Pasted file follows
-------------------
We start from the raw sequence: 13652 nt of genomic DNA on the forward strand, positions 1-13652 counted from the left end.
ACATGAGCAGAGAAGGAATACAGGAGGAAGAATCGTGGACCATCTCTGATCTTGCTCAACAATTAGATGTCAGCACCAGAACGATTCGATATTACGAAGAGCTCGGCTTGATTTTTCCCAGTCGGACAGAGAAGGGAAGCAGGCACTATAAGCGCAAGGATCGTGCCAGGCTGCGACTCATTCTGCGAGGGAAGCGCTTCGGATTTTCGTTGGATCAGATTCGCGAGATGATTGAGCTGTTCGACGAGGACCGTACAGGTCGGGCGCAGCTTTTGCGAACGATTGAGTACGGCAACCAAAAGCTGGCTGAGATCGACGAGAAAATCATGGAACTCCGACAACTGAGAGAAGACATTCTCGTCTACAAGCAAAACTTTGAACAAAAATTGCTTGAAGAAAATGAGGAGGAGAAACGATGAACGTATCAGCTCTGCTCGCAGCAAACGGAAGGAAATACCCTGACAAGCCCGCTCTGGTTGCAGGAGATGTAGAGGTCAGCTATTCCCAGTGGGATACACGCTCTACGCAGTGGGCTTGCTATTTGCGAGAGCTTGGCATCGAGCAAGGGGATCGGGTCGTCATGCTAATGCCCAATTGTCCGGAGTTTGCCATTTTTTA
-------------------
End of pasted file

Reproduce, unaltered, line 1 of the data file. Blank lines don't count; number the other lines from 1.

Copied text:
We start from the raw sequence: 13652 nt of genomic DNA on the forward strand, positions 1-13652 counted from the left end.